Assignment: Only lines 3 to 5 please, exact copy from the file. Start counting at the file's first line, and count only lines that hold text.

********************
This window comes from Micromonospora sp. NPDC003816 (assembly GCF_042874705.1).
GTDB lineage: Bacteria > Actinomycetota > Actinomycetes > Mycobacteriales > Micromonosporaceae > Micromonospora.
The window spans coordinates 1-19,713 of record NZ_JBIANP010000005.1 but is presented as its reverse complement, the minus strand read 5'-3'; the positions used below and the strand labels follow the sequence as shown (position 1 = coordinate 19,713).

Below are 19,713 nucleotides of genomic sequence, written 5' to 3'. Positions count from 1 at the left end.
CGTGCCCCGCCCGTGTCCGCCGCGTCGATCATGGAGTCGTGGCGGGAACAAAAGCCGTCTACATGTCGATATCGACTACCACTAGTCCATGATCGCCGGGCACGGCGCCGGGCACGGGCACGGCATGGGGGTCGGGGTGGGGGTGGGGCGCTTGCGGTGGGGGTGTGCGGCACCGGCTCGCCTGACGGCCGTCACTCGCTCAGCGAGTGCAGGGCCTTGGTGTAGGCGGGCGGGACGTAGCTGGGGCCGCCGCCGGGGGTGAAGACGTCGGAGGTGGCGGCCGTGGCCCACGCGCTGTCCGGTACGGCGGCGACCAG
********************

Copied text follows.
The window spans coordinates 1-19,713 of record NZ_JBIANP010000005.1 but is presented as its reverse complement, the minus strand read 5'-3'; the positions used below and the strand labels follow the sequence as shown (position 1 = coordinate 19,713).

Below are 19,713 nucleotides of genomic sequence, written 5' to 3'. Positions count from 1 at the left end.
CGTGCCCCGCCCGTGTCCGCCGCGTCGATCATGGAGTCGTGGCGGGAACAAAAGCCGTCTACATGTCGATATCGACTACCACTAGTCCATGATCGCCGGGCACGGCGCCGGGCACGGGCACGGCATGGGGGTCGGGGTGGGGGTGGGGCGCTTGCGGTGGGGGTGTGCGGCACCGGCTCGCCTGACGGCCGTCACTCGCTCAGCGAGTGCAGGGCCTTGGTGTAGGCGGGCGGGACGTAGCTGGGGCCGCCGCCGGGGGTGAAGACGTCGGAGGTGGCGGCCGTGGCCCACGCGCTGTCCGGTACGGCGGCGACCAG